Schmidt‟s pending Motion for Reconsideration is based on two statements in Nicastro. In the first, the Supreme Court of New Jersey held that "[a] foreign manufacturer will be subject to [New Jersey‟s] jurisdiction if it knows or reasonably should know that through its distribution scheme its products are being sold in New Jersey." Nicastro, 987 A.2d at 591-92. The second supplemented that holding by opining that, if a manufacturer distributes its products through a nationwide network, it will be presumed to know that they are being sold in New Jersey unless it takes affirmative steps to prevent them from finding their way to that State. Id. at 592. Thus, the cumulative effect of the portions of Nicastro on which Schmidt relies is to impose specific personal jurisdiction under the stream of commerce theory on any manufacturer who distributes its products into a nationwide network on the grounds that it is foreseeable that those products will make their way to New Jersey.
That holding is at odds with the decisions of the Supreme Court of the United States in World-Wide Volkswagen and Asahi. The former ruled that, "the foreseeability that is critical to due process analysis is not the mere likelihood that a product will find its way into the forum State. Rather, it is that the defendant‟s conduct and connection with the forum State are such that he should reasonably anticipate being haled into court there." World-Wide Volkswagen, 444 U.S. at 297; see also Pennzoil, 149 F.3d at 203 ("[T]he mere foreseeability that a product one sells may end up in the forum state does not render the seller amenable to suit in the forum state.") (citation omitted). Justice Brennan‟s opinion in Asahi -- the less restrictive of the two plurality decisions in that case -- included a similar requirement, stating that the stream of commerce theory only creates personal jurisdiction over a foreign manufacturer if it "delivers its products into the stream of commerce with the expectation that they will be purchased by consumers in the forum State." Asahi, 480 U.S. at 119-20 (emphasis in original). In doing so, Justice Brennan noted the contrast between "the foreseeability of litigation in a State to which a consumer fortuitously transports a defendant‟s product (insufficient contacts) [and] the foreseeability of litigation in a State where the defendant‟s product was regularly sold (sufficient contacts)." Id. at 119 (emphasis in original); see also Nicastro, 987 A.2d at 594 (Hoens, J., dissenting) ("[T]he majority has effectively substituted any effort by a manufacturer to sell its product anywhere in the nation as the only act needed for assertion of our jurisdiction.").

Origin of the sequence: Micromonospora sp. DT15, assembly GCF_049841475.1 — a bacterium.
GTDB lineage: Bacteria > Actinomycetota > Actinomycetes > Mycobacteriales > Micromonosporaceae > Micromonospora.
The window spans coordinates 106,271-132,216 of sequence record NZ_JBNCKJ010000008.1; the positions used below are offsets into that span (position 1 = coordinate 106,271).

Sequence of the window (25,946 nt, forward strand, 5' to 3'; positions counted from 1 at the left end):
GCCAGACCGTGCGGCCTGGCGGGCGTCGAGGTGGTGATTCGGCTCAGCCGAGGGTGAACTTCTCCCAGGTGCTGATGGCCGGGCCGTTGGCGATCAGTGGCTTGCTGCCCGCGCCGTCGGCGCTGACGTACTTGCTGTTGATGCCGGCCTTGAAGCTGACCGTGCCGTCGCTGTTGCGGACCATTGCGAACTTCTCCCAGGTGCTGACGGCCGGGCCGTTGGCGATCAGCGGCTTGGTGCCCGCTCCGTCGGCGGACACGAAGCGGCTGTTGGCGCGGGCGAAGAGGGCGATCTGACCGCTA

As discussed at length in the Court‟s prior rulings, this case falls under the "insufficient contacts" category identified by Justice Brennan in Asahi -- the fortuitous series of events by which the machine found its way to New Jersey is illustrative of that point. Sypris, a manufacturer based in Kentucky, sold its products to Schmidt, a company based in Texas. The top closures sold to Schmidt were specifically designed for that company and were not sold in other states. See Leja I, 2005 WL 1366553 at *2. Once received, the enclosure at issue in this litigation was added to a custom-built machine assembled by Schmidt and sold to Sylvan, a machinery distributor headquartered and doing business in New York. Sylvan, in turn leased the machine to L&L, which is also headquartered in New York. It was only after the machine proved inadequate to the task for which it was designed and assembled that it was returned to Sylvan and subsequently sold to WVP, Mr. Leja‟s employer in New Jersey. In other words, this case deals with a machine component custom-built by Sypris that was not sold to consumers in New Jersey, and found its way to that state only after a fortuitous series of events that included five changes in the company by which it was owned and/or operated. In light of the fact that Sypris custom-built the type of closure at issue in this case according to Schmidt‟s specifications and did not sell similar closures to other manufacturers, Sypris cannot be said to have introduced those closures "into the stream of commerce with the expectation that they w[ould] be purchased by consumers" in New Jersey. See Asahi, 480 U.S. at 119-20 (emphasis in original). Therefore, the Court reaffirms its earlier rulings that it lacks specific personal jurisdiction over Sypris, and Schmidt‟s Motion for Reconsideration of those decisions will be denied.
For the reasons set forth above, Schmidt‟s Motion for Reconsideration is denied. The Court will enter an Order implementing this Opinion.
DICKINSON R. DEBEVOISE, U.S.S.D.J.